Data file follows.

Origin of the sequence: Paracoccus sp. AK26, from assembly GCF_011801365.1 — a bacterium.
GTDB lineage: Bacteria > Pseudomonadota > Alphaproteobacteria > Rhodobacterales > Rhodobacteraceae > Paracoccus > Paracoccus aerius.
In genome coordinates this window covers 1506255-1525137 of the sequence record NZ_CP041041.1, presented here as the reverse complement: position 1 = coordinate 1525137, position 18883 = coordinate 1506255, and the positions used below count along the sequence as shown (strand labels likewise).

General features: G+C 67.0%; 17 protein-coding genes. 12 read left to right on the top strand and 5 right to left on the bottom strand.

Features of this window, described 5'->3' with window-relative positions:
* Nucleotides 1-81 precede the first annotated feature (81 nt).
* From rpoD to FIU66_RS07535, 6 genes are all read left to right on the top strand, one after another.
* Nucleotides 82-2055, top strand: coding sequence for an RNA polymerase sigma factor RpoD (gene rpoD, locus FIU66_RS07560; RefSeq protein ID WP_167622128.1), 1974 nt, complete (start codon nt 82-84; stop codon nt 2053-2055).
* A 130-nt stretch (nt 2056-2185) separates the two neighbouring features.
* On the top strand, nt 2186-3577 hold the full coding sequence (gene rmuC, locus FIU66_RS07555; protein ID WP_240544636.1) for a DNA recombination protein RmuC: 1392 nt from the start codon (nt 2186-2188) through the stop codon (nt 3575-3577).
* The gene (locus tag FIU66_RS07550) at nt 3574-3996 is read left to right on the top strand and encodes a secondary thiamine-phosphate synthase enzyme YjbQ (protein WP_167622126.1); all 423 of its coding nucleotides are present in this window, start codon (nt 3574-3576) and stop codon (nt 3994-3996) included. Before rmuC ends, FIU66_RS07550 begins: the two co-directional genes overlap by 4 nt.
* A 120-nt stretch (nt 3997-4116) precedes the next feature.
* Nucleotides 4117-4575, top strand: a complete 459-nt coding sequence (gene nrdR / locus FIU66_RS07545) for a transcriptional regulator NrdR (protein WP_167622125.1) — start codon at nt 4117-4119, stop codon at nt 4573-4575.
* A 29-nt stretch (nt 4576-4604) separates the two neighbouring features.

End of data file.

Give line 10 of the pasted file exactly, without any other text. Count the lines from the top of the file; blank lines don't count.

* On the top strand, nt 2186-3577 hold the full coding sequence (gene rmuC, locus FIU66_RS07555; protein ID WP_240544636.1) for a DNA recombination protein RmuC: 1392 nt from the start codon (nt 2186-2188) through the stop codon (nt 3575-3577).